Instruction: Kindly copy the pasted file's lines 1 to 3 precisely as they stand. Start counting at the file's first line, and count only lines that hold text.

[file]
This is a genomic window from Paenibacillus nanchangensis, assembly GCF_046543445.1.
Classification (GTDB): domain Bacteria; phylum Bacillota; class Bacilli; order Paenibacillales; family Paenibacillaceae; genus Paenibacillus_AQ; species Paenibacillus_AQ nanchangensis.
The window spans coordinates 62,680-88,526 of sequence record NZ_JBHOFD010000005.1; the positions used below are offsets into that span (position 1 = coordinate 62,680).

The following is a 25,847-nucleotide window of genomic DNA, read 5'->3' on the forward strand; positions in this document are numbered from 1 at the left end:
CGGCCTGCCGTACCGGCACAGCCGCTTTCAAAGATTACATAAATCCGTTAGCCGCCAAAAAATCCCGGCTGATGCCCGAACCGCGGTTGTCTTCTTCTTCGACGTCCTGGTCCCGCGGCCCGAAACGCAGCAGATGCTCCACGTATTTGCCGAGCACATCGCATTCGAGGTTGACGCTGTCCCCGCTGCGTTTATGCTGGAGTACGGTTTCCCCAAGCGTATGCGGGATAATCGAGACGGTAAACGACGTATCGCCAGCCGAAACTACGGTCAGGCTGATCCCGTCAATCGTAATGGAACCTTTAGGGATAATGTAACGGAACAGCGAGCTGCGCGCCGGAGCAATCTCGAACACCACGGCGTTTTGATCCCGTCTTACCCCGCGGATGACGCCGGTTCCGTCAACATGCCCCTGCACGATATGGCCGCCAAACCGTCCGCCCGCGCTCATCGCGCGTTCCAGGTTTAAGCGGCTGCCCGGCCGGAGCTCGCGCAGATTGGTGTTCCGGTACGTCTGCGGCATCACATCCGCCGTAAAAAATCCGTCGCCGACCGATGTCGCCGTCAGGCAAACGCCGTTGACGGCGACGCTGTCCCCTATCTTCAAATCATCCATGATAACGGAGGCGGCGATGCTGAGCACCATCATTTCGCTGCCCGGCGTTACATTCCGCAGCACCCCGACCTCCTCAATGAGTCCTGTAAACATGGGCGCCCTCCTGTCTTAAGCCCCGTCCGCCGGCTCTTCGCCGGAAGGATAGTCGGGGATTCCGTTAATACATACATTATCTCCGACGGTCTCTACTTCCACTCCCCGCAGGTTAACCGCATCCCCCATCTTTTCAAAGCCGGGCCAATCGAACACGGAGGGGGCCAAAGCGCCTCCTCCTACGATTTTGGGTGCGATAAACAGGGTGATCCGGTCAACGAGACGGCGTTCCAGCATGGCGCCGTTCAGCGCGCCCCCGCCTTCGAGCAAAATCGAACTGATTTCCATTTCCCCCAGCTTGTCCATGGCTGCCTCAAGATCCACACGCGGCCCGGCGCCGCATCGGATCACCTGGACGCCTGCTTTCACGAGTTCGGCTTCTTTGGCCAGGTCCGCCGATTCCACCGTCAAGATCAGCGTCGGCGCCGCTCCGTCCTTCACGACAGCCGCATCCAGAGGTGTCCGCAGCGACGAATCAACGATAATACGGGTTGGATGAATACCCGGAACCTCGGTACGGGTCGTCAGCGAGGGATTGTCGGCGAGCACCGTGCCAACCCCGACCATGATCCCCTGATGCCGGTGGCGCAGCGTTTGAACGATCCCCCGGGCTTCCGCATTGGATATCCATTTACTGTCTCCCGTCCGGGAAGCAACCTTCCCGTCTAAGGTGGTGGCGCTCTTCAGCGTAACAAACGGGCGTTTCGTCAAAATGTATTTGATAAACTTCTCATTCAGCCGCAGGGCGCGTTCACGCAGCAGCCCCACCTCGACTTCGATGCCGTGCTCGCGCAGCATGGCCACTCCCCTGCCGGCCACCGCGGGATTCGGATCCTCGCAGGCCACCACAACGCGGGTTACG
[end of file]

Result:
This is a genomic window from Paenibacillus nanchangensis, assembly GCF_046543445.1.
Classification (GTDB): domain Bacteria; phylum Bacillota; class Bacilli; order Paenibacillales; family Paenibacillaceae; genus Paenibacillus_AQ; species Paenibacillus_AQ nanchangensis.
The window spans coordinates 62,680-88,526 of sequence record NZ_JBHOFD010000005.1; the positions used below are offsets into that span (position 1 = coordinate 62,680).